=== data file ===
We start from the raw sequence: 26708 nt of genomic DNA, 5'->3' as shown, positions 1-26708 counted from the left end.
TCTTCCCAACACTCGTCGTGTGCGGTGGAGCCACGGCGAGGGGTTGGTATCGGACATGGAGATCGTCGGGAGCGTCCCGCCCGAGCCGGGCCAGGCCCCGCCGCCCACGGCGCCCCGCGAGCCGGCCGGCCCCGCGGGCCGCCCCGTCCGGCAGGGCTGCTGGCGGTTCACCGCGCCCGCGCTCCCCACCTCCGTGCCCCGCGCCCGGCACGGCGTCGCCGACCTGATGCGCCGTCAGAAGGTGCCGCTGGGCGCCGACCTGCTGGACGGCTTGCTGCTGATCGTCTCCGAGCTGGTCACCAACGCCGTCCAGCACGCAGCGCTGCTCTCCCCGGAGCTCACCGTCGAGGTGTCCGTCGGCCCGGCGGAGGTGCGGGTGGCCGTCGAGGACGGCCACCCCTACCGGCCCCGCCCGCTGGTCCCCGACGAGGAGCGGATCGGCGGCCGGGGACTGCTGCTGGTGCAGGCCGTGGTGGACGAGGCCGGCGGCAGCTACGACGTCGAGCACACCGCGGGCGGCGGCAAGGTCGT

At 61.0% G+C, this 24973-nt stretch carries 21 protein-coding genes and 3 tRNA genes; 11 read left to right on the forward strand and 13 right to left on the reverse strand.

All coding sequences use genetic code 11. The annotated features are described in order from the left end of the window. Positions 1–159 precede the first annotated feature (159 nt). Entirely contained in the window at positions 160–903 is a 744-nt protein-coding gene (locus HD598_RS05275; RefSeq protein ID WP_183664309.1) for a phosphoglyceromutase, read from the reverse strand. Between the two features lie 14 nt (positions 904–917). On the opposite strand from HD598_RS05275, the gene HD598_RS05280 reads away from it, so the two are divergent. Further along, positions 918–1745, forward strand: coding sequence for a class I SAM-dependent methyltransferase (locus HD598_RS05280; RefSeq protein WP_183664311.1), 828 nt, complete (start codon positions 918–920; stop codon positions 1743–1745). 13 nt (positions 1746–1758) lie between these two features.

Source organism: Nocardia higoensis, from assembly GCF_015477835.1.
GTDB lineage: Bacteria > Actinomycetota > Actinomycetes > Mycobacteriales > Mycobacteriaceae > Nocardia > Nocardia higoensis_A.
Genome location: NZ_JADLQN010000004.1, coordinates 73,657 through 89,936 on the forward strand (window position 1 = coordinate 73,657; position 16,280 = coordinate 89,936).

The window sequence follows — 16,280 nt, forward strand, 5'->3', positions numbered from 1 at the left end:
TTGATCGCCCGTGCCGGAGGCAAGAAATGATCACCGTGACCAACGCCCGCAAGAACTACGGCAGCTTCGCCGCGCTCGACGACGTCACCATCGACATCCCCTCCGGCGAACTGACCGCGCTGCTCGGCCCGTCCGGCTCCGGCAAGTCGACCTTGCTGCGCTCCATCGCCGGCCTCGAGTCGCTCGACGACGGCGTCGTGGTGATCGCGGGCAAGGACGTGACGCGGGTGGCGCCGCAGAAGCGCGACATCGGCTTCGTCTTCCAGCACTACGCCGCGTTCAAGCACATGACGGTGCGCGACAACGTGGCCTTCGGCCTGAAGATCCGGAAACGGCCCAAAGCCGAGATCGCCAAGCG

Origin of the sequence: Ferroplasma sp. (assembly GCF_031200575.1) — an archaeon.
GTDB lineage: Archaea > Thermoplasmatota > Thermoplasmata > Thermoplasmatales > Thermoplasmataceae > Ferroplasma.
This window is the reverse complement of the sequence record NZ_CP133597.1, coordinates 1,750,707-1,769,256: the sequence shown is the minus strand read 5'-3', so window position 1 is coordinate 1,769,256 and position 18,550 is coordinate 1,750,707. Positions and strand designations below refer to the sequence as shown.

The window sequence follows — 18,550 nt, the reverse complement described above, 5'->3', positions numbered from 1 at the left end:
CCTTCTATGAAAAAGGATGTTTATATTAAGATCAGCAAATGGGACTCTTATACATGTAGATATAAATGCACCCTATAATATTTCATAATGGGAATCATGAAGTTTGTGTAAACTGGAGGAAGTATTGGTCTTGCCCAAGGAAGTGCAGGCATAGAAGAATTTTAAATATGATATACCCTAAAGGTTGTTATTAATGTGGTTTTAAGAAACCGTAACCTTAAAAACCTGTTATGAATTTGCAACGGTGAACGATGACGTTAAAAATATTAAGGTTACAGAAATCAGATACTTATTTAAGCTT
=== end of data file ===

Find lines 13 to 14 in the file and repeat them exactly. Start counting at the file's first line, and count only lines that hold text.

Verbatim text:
The window sequence follows — 18,550 nt, the reverse complement described above, 5'->3', positions numbered from 1 at the left end:
CCTTCTATGAAAAAGGATGTTTATATTAAGATCAGCAAATGGGACTCTTATACATGTAGATATAAATGCACCCTATAATATTTCATAATGGGAATCATGAAGTTTGTGTAAACTGGAGGAAGTATTGGTCTTGCCCAAGGAAGTGCAGGCATAGAAGAATTTTAAATATGATATACCCTAAAGGTTGTTATTAATGTGGTTTTAAGAAACCGTAACCTTAAAAACCTGTTATGAATTTGCAACGGTGAACGATGACGTTAAAAATATTAAGGTTACAGAAATCAGATACTTATTTAAGCTT